So, we’ll be looking obviously for helping optimize the traditional things to do in graphics. I think there will be some Vulkan optimizations, low-level APIs, but then also helping with core scaling across Ryzen because now we have eight cores, 16 threads and very affordable price points. We want games to be able to take advantage of that.
A number of reasons. They have great PC games, and they have good tech, and we already have a nice template that we can work from. If you look at what happened with Doom Vulkan, and we worked with them on that, and they’re able to achieve really nice performance with a new API. It has some really smart folks working there, and so that’s a good company to work with going forward.
Are you concerned that, by working with specific game developers, you’re dividing AMD and Nvidia or Intel fans further when certain games run better on AMD hardware than on competing hardware?
We’re the only company that has those CPUs and GPUs that we provide, and we know our users. And they have one of our CPUs and the competitor’s graphics card or vice versa. So we want to benefit the PC gamers generally. So it’s in our interest to do good optimization that will work for whoever has our hardware even if they’re mixing it with the competition.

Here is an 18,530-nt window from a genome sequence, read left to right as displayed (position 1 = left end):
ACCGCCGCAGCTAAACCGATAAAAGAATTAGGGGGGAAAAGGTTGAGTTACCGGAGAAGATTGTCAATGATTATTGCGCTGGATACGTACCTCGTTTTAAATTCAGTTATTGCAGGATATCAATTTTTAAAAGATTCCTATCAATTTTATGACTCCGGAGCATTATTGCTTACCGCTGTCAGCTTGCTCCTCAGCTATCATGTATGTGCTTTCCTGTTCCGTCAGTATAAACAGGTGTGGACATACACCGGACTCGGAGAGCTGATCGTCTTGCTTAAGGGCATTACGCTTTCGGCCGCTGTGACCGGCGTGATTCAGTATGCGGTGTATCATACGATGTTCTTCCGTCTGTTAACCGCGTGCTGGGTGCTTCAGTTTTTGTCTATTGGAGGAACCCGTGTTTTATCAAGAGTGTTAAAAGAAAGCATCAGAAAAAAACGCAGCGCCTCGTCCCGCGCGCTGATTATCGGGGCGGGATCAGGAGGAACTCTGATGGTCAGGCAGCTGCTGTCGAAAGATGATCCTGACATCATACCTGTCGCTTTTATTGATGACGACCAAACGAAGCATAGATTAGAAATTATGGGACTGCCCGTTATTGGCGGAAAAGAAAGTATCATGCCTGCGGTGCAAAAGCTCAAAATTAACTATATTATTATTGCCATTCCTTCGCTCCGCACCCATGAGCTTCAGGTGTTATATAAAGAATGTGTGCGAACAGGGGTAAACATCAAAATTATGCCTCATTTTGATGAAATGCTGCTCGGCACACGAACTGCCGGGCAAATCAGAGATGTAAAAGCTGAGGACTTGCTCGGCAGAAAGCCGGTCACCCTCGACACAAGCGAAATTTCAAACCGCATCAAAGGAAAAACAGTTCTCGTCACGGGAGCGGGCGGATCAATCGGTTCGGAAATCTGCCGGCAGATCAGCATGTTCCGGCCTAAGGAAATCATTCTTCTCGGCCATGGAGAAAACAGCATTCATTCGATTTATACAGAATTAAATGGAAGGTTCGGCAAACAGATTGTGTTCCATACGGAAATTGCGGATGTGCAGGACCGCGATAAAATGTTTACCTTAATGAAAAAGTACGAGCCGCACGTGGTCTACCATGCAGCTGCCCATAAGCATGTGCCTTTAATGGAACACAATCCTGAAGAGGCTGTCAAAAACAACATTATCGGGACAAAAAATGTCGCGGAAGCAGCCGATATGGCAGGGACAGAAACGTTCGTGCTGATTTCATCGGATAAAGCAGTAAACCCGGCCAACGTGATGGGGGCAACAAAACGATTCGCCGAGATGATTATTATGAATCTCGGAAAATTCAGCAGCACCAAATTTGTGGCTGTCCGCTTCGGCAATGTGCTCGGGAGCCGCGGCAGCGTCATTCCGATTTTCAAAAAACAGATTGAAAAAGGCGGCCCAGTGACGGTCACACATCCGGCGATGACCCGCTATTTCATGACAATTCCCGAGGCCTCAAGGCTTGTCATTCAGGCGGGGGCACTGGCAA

Regarding the Vega-powered, LiquidSky game streaming service, how is that going to differ from Nvidia’s GeForce Now and other streaming services?
My understanding is it’s a lot more economical price-wise. We have a new model, because you install the games you own on their service. However, the piece that we announced is that they’ll be using our Vega GPUs for their servers.
One thing Vega does is it has hardware support for virtualization, not software. It’s actually hardware partitioning on GPU resources, so they can guarantee customers that they get the slice of a GPU that’s consistent, and the performance is consistent. So, [the game itself] is partitioned on hardware. We’ll have a better user experience because you’re getting a piece of the GPU consistently.